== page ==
It was presumed that Philbin and Johnson, himself a pilot and airplane buff, had known Lassiter through previous air shows. The fatal ride was the second Philbin had taken in the same plane.
Officials said Lassiter had been performing a touch and go operation —touching the ground in a simulated landing, then taking off without stopping. He reportedly was on his second turn around the field when his plane lost power.
Charles P. Davis, head of the aeronautical engineering department, said he was in another plane above and a short distance from the Lassiter craft when he saw it stall.
“It went straight down and crashed,” he said.
The bodies were jammed into the forward portion of the four-seater aircraft and were burned beyond recognition.
The plane was variously estimated to have been 200-400 feet above the ground when it stalled. Watches found on the victims were stopped at 1:15 p.m.
The area was roped off by deputies and Cal Poly security guards until an investigation could be completed by a Federal Aviation Authority official who was summoned from Los Angeles.
In addition to the airport throng, hundreds of persons attending a nearby rodeo saw the plane fall. But the majority of the more than 40,000 guests visiting the campus were unaware of the tragedy.
Airman Caruso reportedly was an avid airplane enthusiast who attended air shows whenever he had the opportunity.
Jake L. Dameron, a special investigator from the state Department of Justice, made a preliminary investigation of the crash scene Saturday and will return later this week with a member of the attorney general’s staff in an effort to determine legal responsibility.
State law requires that in any fatal accident occurring on state property, other than in an automobile, the accident must be reported to the attorney general’s office.
Rosary will be recited for Mr. Philbin at 7:30 o’clock tonight in the Old Mission. Requim Mass will be said there at 11:30 a.m. Tuesday and interment will be in the Catholic Cemetery under direction of Reis Colonial Chapel.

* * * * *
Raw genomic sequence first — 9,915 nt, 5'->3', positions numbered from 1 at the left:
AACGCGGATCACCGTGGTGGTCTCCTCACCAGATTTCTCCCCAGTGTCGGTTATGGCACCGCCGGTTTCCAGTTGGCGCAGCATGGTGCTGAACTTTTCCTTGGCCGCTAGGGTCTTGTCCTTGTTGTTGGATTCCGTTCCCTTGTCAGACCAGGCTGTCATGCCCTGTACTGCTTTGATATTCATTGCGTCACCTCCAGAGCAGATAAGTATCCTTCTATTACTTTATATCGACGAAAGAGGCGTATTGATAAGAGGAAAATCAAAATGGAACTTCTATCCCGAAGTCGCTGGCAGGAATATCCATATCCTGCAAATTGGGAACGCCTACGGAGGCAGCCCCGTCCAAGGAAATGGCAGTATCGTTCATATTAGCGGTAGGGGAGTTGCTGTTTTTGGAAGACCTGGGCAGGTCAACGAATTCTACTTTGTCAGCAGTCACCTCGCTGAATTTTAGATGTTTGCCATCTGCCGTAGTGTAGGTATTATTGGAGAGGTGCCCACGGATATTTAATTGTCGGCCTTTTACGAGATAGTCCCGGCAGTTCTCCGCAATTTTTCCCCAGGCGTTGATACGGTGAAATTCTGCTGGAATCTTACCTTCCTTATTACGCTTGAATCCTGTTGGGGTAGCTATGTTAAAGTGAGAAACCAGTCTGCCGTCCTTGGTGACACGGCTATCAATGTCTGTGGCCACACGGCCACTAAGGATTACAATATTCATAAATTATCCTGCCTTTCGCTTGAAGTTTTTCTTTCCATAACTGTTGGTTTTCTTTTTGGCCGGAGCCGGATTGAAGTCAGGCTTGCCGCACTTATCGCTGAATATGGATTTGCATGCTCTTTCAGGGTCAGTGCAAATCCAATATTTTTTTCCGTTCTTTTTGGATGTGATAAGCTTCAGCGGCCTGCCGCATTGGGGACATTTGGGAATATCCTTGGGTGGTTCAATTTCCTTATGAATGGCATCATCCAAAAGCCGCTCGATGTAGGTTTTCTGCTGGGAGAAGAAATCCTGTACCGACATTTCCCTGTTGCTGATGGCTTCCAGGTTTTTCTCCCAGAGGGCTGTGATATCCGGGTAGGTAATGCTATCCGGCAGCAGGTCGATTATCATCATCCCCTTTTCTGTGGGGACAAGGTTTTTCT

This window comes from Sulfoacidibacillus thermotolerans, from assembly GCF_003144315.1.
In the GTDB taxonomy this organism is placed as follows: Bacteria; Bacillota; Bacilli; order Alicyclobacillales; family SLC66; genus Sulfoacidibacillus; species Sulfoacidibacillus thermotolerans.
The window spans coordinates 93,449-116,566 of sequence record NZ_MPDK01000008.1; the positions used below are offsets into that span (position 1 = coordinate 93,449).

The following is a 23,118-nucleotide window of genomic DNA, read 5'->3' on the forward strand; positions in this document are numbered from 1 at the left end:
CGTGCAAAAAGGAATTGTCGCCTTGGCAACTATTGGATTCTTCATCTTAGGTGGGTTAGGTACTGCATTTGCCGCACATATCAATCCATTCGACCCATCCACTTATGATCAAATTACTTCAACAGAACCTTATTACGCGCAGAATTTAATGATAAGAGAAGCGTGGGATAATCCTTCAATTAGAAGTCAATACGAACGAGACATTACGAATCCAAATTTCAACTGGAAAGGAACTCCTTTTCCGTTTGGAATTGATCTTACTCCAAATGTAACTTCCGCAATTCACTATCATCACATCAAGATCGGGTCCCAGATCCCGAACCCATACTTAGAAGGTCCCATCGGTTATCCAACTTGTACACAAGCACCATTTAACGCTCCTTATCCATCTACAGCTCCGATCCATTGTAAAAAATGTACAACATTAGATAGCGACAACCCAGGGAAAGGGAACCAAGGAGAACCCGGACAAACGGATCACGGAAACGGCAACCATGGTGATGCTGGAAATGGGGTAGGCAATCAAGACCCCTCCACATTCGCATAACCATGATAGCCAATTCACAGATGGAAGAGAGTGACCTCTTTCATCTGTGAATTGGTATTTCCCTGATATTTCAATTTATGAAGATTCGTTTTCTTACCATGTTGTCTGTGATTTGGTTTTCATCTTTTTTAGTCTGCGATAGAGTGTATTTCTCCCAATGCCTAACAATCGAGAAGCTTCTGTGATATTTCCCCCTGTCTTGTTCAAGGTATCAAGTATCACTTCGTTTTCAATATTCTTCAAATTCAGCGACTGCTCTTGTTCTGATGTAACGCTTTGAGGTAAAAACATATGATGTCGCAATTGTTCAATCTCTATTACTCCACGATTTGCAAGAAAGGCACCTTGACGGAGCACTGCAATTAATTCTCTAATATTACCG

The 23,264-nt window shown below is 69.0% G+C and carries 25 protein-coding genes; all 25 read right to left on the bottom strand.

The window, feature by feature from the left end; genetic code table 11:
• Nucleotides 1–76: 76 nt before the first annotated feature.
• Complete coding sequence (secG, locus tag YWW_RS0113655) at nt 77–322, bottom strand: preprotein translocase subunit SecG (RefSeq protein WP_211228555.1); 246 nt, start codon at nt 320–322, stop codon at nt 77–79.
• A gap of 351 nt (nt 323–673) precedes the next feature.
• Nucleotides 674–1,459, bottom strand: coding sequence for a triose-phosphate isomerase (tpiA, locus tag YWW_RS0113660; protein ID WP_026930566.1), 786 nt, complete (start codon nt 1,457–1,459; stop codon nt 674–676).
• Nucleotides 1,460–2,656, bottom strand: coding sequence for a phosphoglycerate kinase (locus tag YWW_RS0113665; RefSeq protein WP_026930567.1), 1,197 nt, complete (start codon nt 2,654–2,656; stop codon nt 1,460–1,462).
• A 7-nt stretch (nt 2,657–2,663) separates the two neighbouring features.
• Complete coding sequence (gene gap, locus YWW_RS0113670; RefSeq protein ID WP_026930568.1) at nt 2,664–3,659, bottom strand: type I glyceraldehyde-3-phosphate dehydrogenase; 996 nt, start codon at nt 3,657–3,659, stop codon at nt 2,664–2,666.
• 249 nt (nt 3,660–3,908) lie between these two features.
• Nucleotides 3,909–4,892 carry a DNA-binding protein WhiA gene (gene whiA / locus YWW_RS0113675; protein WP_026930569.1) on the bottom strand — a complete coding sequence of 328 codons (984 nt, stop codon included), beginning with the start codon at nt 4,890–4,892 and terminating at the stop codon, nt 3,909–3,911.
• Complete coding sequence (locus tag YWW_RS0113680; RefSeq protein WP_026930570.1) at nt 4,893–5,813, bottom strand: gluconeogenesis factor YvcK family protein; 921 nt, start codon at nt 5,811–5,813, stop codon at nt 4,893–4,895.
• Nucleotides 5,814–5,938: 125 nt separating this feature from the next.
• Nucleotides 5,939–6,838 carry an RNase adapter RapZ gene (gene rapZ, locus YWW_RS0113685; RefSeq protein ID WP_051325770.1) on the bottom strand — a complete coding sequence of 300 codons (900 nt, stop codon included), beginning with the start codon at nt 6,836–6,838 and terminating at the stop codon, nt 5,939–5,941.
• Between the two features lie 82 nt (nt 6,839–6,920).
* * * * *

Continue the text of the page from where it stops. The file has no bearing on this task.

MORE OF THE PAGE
Mr. Philbin was born on Jan. 22, 1920, in Schuyler, Neb., and resided there until he entered the Navy. Following his discharge at San Diego, he entered Cal Poly as a student and later served as registrar and instructor. He also taught in the Salinas school system. He was active in Boy Scout and Camp Fire Girls activities and Little League baseball.
Survivors include the widow, Mrs. Vera Philbin; five sons, Morgan Francis Philbin with the Army in Washington, D.C., and Terence David, Denis Neville, Donald Kevin and Philip Leo all of San Luis Obispo; three daughters, Mrs. Sheila Saenz and Teresa Eileen and Kellie Marie all of San Luis Obispo; three brothers, Joseph of Reseda, Philip of Washington D.C. and Robert of Huntington Beach, and two sisters, Mrs. W.R. Campbell of Anaheim and Mrs. J.W. McMullan of Seattle, and a grandson.
The family requests that contributions be made to the Leo F. Philbin Scholarship Fund to be set up at Cal Poly.
A funeral service for Mr. Johnson will be conducted at 2 p.m. Wednesday in the Zion Lutheran Church with the Rev. Stanley O. Quebe officiating. Interment will be in the Los Osos Valley Memorial Park under the direction of Reis Colonial Chapel.
Mr. Johnson was born in Iola, Wis., on Aug 2, 1921. After graduation from high school, he entered the Army. He later came to California and settled in the San Luis Obispo area nine years ago.
He was an automobile body and fender man most of his life but for the past two years had been employed at the Atascadero Hospital. He was a member of the San Luis Obispo Flying Club and the Ford Model A Club. He owned a plane.
Survivors include the widow, Mrs. Ellen Johnson of Los Osos; two daughters, Mrs Sandra Ellan Funk of San Luis Obispo and Mrs. Joanne Marie Keyser of Los Osos; a son, Charles E. Johnson Jr. of Los Osos; his mother, Mrs. Emma Bergseth of Morro Bay; a brother, Russell Norman Johnson of Shingle town, and a sister, Mrs. Dell Heath of Waupaca, Wis.